Colleagues from BRAC ADP have highlighted the need to better understand how community members perceive the services provided by the ADP, and if the availability of these services is a factor that affects decision-making about early child marriage. Research is also needed to understand how the services provided by BRAC ADP are adapting to the unique social environment of urban slums.
SHOKHI Project run by BLAST: Women’s Health Rights and Choices
The second partner programme, Shokhi, is being implemented by Bangladesh Legal Aid and Services Trust (BLAST) with a consortium of three implementing organizations: Amrai Pari (We Can), Bangladesh Women’s Health Coalition (BWHC) and Marie Stopes Bangladesh (MSB). Shokhi was launched in 2013 and will run until 2017.
The prevalence of ECM in Shokhi’s target population is high, and many of the services that Shokhi provides attempt to address the social, economic, and health consequences of ECM. Conversations with key stakeholders suggest that the majority of the married women who come to Shokhi seeking health and legal services were married before the age of 18.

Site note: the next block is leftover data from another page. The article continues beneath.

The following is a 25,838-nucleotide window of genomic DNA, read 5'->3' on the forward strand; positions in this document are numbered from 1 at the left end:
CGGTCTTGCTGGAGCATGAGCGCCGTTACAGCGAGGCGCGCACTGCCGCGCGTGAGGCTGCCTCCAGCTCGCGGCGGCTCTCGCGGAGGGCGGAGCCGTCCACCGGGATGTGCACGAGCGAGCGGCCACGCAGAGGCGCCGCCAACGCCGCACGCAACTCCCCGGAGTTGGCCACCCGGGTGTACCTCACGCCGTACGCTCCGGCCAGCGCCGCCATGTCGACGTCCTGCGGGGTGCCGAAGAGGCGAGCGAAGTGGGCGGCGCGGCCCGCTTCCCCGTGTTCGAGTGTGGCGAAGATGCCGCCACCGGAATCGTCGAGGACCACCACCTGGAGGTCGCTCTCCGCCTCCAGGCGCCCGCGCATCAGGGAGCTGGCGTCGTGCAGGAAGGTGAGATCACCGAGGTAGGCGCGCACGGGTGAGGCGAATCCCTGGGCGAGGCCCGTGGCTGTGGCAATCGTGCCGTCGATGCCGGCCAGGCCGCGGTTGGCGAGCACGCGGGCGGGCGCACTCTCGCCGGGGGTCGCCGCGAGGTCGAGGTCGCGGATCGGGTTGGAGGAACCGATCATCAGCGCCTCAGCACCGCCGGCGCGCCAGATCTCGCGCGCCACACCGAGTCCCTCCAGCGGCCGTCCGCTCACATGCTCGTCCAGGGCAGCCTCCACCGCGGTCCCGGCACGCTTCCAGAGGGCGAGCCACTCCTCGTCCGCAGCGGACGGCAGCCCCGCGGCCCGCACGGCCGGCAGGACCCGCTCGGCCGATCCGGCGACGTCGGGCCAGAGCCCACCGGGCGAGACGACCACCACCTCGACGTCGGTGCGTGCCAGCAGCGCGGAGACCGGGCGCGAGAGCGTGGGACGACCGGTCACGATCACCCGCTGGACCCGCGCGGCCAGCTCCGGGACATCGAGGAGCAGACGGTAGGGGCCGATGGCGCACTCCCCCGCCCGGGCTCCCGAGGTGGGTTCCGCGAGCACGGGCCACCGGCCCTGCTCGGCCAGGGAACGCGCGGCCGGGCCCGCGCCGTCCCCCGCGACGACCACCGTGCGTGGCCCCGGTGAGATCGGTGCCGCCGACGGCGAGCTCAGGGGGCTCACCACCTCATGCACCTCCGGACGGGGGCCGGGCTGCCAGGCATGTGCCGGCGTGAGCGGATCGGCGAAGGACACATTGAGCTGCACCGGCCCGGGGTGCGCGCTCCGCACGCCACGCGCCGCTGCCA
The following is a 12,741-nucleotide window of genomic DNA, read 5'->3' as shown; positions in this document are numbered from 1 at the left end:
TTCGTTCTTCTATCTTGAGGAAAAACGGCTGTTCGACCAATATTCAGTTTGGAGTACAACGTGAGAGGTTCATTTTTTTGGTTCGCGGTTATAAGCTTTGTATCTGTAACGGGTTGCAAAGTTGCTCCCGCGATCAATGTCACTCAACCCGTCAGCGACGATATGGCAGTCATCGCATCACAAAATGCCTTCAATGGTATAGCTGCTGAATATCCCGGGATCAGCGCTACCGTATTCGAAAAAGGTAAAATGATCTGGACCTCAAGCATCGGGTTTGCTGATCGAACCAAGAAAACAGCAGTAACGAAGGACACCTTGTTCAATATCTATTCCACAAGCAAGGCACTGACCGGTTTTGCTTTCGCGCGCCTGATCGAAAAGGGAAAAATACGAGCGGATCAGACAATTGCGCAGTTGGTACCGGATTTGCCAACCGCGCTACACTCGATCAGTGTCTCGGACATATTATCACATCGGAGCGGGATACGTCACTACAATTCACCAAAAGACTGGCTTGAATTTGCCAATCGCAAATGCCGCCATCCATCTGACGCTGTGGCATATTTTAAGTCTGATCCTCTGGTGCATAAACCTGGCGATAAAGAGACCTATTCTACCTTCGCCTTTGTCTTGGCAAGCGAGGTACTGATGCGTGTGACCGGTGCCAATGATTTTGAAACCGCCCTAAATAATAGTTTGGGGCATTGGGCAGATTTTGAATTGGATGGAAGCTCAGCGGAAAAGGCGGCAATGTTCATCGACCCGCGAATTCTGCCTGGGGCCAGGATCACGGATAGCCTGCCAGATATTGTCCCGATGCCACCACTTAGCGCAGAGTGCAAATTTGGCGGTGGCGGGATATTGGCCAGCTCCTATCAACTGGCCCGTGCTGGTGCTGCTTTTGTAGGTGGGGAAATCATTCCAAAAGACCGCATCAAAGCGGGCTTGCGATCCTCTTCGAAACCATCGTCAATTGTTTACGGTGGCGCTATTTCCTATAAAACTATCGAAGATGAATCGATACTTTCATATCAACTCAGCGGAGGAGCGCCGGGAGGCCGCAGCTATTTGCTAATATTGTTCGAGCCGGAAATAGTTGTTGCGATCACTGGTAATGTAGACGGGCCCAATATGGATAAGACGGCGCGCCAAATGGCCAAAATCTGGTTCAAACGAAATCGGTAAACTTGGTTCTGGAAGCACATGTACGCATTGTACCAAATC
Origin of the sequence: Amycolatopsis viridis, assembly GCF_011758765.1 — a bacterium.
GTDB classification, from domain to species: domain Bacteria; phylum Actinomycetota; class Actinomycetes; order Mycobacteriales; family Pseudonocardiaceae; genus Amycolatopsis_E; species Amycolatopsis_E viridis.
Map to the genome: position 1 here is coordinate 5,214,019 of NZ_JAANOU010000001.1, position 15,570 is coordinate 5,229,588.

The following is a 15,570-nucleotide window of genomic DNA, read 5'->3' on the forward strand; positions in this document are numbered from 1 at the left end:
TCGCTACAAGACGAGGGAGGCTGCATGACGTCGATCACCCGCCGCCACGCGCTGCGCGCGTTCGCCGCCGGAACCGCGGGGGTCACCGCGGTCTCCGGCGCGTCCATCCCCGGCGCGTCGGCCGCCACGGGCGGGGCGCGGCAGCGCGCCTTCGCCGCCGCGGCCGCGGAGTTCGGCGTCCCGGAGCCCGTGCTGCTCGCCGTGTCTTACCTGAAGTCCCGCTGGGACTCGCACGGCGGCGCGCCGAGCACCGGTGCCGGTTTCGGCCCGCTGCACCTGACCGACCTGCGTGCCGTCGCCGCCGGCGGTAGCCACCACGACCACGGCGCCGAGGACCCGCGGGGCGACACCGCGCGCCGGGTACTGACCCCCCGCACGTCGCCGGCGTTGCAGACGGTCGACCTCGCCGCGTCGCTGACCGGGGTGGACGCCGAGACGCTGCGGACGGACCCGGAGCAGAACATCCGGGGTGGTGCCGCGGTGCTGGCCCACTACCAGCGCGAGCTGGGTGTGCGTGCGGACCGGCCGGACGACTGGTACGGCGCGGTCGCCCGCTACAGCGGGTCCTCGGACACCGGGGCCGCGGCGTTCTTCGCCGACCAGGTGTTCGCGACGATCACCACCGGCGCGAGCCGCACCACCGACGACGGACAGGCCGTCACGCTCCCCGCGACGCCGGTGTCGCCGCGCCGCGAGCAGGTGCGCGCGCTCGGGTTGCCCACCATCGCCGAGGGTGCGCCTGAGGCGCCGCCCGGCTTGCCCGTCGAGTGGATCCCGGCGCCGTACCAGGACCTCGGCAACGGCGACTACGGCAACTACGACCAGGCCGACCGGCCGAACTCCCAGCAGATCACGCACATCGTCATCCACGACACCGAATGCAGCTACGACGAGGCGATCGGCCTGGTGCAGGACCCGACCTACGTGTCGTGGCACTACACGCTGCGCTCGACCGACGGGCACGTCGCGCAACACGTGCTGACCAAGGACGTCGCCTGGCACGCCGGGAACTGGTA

Furthermore, legal services are most often sought to address interpersonal violence (IPV), often related to unpaid or insufficient dowries. In addition to addressing the health and social consequences of ECM, Shokhi also aims to prevent ECM by providing community education on the dangers of ECM.
Specifically, Shokhi engages community leaders and kazis (local marriage registrars), educating them on the laws surrounding ECM and the legal consequences of performing ECMs.
Why we chose
|One of a kind intervention that offers a combination of
health and legal services for women in urban slums
|The largest and highest ranked NGO in the world
|SHOKHI||BRAC Adolescent Development Programme (ADP)||BRAC Skill Training for Advancing Resources (STAR)|
|Project Duration: 2013-2017||Established in 1993||Established in 2012|
|Target group: women||Age group is 10-19 years||Age group 14-18 years|
|Offers combined legal and health service in 15 urban slums of Dhaka||9,000 clubs across Bangladesh||Target group: poor adolescents|
|Coalition of 4 partners
||Safe spaces for 250,000 adolescents||Provide life skills training and provide job to them; parlor training,
mechanical training, housekeeping, trader.
|Marie Stopes Bangladesh (MSB)||Provides access to library, life skills education and organizes sports for
development and cultural activities
|7,500 learners all over Bangladesh; 1200 in Dhaka|